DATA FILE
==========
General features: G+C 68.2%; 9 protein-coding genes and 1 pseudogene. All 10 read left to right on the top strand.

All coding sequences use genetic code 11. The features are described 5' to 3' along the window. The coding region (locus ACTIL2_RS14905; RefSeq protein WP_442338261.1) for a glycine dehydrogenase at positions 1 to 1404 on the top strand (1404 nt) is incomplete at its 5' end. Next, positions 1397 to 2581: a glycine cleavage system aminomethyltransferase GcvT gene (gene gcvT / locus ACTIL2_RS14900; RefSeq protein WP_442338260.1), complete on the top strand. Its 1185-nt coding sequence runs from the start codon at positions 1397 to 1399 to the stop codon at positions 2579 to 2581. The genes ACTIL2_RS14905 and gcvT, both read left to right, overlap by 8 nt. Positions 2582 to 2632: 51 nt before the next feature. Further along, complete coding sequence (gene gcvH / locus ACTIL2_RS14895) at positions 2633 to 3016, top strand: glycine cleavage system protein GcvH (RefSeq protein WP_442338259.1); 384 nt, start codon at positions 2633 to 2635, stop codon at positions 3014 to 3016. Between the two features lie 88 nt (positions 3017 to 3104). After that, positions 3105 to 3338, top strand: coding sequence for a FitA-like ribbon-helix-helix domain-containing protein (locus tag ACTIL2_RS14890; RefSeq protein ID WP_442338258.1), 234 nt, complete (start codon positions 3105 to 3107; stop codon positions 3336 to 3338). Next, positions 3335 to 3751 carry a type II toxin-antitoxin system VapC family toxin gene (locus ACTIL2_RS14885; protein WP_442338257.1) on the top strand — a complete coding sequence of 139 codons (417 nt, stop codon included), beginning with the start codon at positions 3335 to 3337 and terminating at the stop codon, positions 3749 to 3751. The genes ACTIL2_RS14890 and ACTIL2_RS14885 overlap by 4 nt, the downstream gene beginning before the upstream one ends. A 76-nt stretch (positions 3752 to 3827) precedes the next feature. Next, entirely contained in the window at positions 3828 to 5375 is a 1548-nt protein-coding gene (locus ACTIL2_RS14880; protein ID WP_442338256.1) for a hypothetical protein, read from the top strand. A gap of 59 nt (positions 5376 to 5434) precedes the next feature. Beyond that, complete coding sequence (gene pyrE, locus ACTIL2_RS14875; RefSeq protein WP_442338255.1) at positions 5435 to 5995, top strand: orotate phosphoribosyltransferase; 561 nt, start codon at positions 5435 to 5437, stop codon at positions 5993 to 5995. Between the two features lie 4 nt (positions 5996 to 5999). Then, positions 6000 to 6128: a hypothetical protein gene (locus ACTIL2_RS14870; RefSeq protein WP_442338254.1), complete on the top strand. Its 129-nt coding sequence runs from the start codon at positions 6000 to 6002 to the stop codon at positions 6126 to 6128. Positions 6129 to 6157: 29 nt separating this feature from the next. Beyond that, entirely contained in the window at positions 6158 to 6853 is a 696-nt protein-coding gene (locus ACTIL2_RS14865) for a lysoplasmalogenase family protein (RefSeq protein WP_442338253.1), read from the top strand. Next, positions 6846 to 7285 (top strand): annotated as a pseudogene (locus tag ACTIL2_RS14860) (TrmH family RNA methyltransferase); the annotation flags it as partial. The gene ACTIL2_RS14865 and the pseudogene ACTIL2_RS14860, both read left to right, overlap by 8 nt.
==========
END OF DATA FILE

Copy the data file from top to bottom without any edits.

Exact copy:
General features: G+C 68.2%; 9 protein-coding genes and 1 pseudogene. All 10 read left to right on the top strand.

All coding sequences use genetic code 11. The features are described 5' to 3' along the window. The coding region (locus ACTIL2_RS14905; RefSeq protein WP_442338261.1) for a glycine dehydrogenase at positions 1 to 1404 on the top strand (1404 nt) is incomplete at its 5' end. Next, positions 1397 to 2581: a glycine cleavage system aminomethyltransferase GcvT gene (gene gcvT / locus ACTIL2_RS14900; RefSeq protein WP_442338260.1), complete on the top strand. Its 1185-nt coding sequence runs from the start codon at positions 1397 to 1399 to the stop codon at positions 2579 to 2581. The genes ACTIL2_RS14905 and gcvT, both read left to right, overlap by 8 nt. Positions 2582 to 2632: 51 nt before the next feature. Further along, complete coding sequence (gene gcvH / locus ACTIL2_RS14895) at positions 2633 to 3016, top strand: glycine cleavage system protein GcvH (RefSeq protein WP_442338259.1); 384 nt, start codon at positions 2633 to 2635, stop codon at positions 3014 to 3016. Between the two features lie 88 nt (positions 3017 to 3104). After that, positions 3105 to 3338, top strand: coding sequence for a FitA-like ribbon-helix-helix domain-containing protein (locus tag ACTIL2_RS14890; RefSeq protein ID WP_442338258.1), 234 nt, complete (start codon positions 3105 to 3107; stop codon positions 3336 to 3338). Next, positions 3335 to 3751 carry a type II toxin-antitoxin system VapC family toxin gene (locus ACTIL2_RS14885; protein WP_442338257.1) on the top strand — a complete coding sequence of 139 codons (417 nt, stop codon included), beginning with the start codon at positions 3335 to 3337 and terminating at the stop codon, positions 3749 to 3751. The genes ACTIL2_RS14890 and ACTIL2_RS14885 overlap by 4 nt, the downstream gene beginning before the upstream one ends. A 76-nt stretch (positions 3752 to 3827) precedes the next feature. Next, entirely contained in the window at positions 3828 to 5375 is a 1548-nt protein-coding gene (locus ACTIL2_RS14880; protein ID WP_442338256.1) for a hypothetical protein, read from the top strand. A gap of 59 nt (positions 5376 to 5434) precedes the next feature. Beyond that, complete coding sequence (gene pyrE, locus ACTIL2_RS14875; RefSeq protein WP_442338255.1) at positions 5435 to 5995, top strand: orotate phosphoribosyltransferase; 561 nt, start codon at positions 5435 to 5437, stop codon at positions 5993 to 5995. Between the two features lie 4 nt (positions 5996 to 5999). Then, positions 6000 to 6128: a hypothetical protein gene (locus ACTIL2_RS14870; RefSeq protein WP_442338254.1), complete on the top strand. Its 129-nt coding sequence runs from the start codon at positions 6000 to 6002 to the stop codon at positions 6126 to 6128. Positions 6129 to 6157: 29 nt separating this feature from the next. Beyond that, entirely contained in the window at positions 6158 to 6853 is a 696-nt protein-coding gene (locus ACTIL2_RS14865) for a lysoplasmalogenase family protein (RefSeq protein WP_442338253.1), read from the top strand. Next, positions 6846 to 7285 (top strand): annotated as a pseudogene (locus tag ACTIL2_RS14860) (TrmH family RNA methyltransferase); the annotation flags it as partial. The gene ACTIL2_RS14865 and the pseudogene ACTIL2_RS14860, both read left to right, overlap by 8 nt.